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#16 DocM

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Posted 13 February 2014 - 00:46

And the US Navy has continued R&D on the Polywell through 2014. The current work is on electron injection.


#17 astropheed

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Posted 13 February 2014 - 00:52

It always worries me that they'll accidentally create a star and kill us all. Mind you, I'm completely ignorant to the feasibility of that happening and I don't research anything, at all, to calm my nerves about it. ...I guess I like to worry about it. 



#18 McKay

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Posted 13 February 2014 - 00:57

It always worries me that they'll accidentally create a star and kill us all. Mind you, I'm completely ignorant to the feasibility of that happening and I don't research anything, at all, to calm my nerves about it. ...I guess I like to worry about it. 

 

I was reading a book by Bill Bryson, it came out years ago and he talked about the Hadron Collider that at that point was still being built, I love his humour, when he talks about a black hole being created etc he dryly adds "If you're reading this, that hasn't happened yet".



#19 The_Decryptor

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Posted 13 February 2014 - 01:18

It always worries me that they'll accidentally create a star and kill us all. Mind you, I'm completely ignorant to the feasibility of that happening and I don't research anything, at all, to calm my nerves about it. ...I guess I like to worry about it.


Uh, no, not possible at all.

Real life fusion reactions aren't like the ones from Spider Man, they're not a miniature sun burning away, they're just clouds of plasma in a metal tube (Which, if we're not very careful, dissipate, they're not and cant be runaway reactions).

#20 +SharpGreen

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Posted 13 February 2014 - 01:29

Great, now who has $500,000 to build a Fusion Power Plant? At least that's what it cost in Sim City 2000.

You mean $40k right?



#21 astropheed

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Posted 13 February 2014 - 01:55

Uh, no, not possible at all.

Real life fusion reactions aren't like the ones from Spider Man, they're not a miniature sun burning away, they're just clouds of plasma in a metal tube (Which, if we're not very careful, dissipate, they're not and cant be runaway reactions).

 

I'm not sure if this is a relief or if I feel upset that my imagination can no longer run wild.



#22 Torolol

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Posted 18 February 2014 - 06:14

i bet portable fusion bomb would readily available before functional fusion power plants became norm worldwide.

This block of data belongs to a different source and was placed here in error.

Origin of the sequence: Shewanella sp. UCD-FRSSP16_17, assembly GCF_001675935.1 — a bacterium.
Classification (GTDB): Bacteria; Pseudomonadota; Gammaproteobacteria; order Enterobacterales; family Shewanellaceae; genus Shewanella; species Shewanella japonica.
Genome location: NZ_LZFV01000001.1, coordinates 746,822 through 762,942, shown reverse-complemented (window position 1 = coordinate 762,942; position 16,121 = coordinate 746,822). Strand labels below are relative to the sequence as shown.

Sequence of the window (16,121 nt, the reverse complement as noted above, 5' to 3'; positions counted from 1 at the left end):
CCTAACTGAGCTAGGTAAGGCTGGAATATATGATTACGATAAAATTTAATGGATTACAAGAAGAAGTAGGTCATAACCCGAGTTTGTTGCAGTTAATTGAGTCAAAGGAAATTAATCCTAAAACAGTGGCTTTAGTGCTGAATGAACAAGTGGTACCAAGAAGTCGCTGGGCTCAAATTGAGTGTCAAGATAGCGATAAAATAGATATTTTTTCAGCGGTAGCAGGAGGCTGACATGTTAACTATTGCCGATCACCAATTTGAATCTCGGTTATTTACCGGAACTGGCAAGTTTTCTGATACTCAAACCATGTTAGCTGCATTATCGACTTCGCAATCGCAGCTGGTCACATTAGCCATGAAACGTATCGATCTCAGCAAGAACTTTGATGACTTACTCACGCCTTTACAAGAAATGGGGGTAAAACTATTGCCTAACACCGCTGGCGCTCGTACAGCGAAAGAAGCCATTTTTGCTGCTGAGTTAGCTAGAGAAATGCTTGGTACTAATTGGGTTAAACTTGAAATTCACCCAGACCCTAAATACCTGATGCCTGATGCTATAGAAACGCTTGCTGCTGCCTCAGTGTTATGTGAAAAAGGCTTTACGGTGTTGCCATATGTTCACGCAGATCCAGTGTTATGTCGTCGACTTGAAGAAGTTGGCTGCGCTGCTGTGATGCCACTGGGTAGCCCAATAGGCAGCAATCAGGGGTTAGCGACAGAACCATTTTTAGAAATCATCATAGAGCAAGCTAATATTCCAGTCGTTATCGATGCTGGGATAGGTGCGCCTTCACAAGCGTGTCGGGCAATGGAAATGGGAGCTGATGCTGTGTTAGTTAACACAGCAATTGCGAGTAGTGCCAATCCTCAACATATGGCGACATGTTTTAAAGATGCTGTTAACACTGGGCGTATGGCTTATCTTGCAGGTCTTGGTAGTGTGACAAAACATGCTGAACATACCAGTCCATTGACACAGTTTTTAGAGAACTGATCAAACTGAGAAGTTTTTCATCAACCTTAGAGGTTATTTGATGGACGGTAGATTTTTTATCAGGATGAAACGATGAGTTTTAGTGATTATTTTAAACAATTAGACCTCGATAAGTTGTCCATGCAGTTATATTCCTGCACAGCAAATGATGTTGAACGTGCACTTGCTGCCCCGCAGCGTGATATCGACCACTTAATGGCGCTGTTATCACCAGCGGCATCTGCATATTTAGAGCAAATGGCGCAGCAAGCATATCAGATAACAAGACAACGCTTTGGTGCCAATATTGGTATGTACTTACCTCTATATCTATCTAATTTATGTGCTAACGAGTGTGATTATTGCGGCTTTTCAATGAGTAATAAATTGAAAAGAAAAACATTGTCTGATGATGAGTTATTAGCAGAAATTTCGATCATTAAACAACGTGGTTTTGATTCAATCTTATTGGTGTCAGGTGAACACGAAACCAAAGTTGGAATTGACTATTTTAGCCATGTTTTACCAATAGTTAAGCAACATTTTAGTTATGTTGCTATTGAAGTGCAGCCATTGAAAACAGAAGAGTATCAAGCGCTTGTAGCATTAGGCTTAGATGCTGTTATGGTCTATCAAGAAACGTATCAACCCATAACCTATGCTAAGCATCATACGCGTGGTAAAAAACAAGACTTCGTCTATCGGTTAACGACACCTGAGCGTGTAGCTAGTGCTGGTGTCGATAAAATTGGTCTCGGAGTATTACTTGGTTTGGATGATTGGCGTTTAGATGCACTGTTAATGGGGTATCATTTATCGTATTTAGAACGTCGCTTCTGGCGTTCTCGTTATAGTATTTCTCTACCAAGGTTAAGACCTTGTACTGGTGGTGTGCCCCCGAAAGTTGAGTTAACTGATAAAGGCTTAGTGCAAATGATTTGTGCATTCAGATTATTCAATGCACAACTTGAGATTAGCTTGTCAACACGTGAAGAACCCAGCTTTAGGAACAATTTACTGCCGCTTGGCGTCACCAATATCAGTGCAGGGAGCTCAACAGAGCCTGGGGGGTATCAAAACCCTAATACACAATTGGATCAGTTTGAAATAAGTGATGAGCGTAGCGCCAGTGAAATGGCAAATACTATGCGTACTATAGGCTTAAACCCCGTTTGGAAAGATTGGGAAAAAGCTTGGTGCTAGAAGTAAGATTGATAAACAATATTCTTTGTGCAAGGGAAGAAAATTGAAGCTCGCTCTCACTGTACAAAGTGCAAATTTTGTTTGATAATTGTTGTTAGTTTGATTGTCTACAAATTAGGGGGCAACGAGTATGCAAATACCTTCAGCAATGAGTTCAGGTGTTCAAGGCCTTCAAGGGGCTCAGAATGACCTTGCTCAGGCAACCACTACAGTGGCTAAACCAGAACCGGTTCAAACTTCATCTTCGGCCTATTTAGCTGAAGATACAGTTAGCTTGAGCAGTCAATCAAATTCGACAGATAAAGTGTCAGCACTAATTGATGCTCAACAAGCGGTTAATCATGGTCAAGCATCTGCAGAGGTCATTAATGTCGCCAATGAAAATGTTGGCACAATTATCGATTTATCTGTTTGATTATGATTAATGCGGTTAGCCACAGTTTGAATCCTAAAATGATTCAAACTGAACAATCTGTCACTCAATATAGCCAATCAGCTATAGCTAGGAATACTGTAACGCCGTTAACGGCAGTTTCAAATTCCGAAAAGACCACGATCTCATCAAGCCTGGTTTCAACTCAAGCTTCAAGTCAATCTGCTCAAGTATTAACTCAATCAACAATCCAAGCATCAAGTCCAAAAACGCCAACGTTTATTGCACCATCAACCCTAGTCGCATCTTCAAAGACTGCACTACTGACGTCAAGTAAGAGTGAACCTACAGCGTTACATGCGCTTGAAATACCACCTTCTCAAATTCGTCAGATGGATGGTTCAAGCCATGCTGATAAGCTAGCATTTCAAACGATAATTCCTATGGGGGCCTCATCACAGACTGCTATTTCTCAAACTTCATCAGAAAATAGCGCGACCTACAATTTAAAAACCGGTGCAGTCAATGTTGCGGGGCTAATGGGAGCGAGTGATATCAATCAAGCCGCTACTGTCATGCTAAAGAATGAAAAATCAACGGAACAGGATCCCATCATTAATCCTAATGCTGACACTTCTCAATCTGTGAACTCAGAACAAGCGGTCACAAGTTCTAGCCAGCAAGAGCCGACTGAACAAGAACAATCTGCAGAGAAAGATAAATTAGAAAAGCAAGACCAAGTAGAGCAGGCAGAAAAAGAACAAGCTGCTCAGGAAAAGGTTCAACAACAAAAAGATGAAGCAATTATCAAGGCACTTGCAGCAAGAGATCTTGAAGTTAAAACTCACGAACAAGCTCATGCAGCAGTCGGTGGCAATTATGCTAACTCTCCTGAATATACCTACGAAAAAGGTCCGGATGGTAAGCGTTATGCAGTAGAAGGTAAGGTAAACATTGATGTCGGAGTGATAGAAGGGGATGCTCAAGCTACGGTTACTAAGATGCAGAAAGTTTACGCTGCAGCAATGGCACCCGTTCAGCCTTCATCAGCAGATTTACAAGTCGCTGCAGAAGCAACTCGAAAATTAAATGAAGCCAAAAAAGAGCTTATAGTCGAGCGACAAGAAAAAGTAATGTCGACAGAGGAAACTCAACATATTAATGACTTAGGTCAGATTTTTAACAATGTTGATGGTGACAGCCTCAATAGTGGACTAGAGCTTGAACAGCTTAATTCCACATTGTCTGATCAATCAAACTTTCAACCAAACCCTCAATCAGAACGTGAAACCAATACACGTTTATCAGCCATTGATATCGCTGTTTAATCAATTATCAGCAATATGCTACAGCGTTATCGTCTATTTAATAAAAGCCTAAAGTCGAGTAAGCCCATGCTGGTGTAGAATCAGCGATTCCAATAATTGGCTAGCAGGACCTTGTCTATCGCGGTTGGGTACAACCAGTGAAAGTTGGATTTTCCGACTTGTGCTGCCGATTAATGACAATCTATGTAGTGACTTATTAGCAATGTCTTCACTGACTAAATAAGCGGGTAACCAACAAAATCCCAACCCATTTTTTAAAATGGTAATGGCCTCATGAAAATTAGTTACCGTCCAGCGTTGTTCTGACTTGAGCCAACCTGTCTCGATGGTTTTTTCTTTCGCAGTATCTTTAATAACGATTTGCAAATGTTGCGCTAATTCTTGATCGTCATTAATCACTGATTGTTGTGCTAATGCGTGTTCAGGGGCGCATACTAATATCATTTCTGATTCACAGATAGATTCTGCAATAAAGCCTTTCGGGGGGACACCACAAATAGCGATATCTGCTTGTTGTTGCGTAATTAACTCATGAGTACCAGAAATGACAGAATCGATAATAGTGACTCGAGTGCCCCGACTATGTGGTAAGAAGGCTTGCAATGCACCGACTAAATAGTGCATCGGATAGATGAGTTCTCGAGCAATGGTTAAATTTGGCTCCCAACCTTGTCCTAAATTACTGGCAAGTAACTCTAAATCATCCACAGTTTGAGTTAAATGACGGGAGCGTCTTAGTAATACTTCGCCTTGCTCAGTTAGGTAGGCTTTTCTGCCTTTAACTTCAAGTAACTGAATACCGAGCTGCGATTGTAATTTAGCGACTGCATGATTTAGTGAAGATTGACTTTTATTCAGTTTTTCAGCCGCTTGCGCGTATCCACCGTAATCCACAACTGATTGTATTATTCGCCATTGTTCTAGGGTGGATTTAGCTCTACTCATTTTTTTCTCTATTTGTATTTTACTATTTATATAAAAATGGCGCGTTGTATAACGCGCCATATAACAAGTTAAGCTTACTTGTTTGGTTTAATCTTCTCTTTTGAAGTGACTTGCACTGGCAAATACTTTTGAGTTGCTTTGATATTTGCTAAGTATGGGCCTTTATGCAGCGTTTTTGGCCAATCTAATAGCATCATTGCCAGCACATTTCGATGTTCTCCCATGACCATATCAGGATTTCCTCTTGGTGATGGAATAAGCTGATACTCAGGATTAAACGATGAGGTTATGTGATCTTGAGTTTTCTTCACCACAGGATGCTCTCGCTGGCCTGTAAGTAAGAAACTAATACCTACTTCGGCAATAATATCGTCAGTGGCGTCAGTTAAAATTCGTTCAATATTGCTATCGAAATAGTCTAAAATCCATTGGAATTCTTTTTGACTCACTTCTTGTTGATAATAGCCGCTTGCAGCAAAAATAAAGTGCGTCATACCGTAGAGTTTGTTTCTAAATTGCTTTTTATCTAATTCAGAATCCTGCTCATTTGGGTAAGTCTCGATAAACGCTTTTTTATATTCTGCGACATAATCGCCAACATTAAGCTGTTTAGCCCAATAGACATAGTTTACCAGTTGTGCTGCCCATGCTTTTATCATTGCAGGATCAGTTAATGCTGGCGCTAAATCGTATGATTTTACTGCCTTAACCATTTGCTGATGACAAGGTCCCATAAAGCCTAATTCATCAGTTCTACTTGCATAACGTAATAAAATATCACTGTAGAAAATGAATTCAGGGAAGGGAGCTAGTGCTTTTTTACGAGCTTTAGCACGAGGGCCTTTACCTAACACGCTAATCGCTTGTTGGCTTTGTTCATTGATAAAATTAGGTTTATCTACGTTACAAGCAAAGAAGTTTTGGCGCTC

#23 crispkreme

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Posted 18 February 2014 - 06:27

i bet portable fusion bomb would readily available before functional fusion power plants became norm worldwide.

 

Uhh? http://en.wikipedia....onuclear_weapon



#24 Torolol

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Posted 18 February 2014 - 06:29

we already have successful test of H-Bomb, but it wasn't "portable"/miniaturized, yet.



#25 Colicab

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Posted 18 February 2014 - 06:46

Iphone 75C announced with Fusion Reactor technology.



#26 DocM

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Posted 18 February 2014 - 07:36

we already have successful test of H-Bomb, but it wasn't "portable"/miniaturized, yet.

The W80 physics package is pretty portable, as are others. The NIF's unspoken second function is to develop tiny pure fusion device, meaning no fission device as the trigger.

W80
601px-W80_nuclear_warhead.jpg

#27 seta-san

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Posted 18 February 2014 - 07:48

Does anyone believe the end result will be cheap power??

 

 

whether or not it's cheap. it'll be nearly limitless for our purposes and with almost no pollution.



#28 seta-san

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Posted 18 February 2014 - 07:53

we already have successful test of H-Bomb, but it wasn't "portable"/miniaturized, yet.

 

 

the fusion bomb uses a normal plutonium explosion to produce the necessary heat and compression normally needed for fusion. What they are attempting to do is to create a device that uses fusion to produce more energy than is put into it.

 

 

this kid created a simple fusion reactor

 

the thing is, is that it uses more energy than it creates.



#29 XerXis

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Posted 18 February 2014 - 08:19

Nice. So maybe in a decade Fusion Plant will be available and get rid of Nuclear power plants.

No, even if you are optimistic, commercial fusion plants are something you could expect to see in 2050 (and that is really optimistic).

 

The current goal for example is to start testing ITER for real by 2030. It will take about a decade just to do base testing (plasma injection en containing it)

 

edit: of course all that could change if we really really need it and start pouring money into it



#30 DocM

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Posted 18 February 2014 - 08:22

With fusion power yous still need fission reactors to produce deuterium, tritium and possibly other fuels, and it's quite possible that fission power used alone will still be more economical.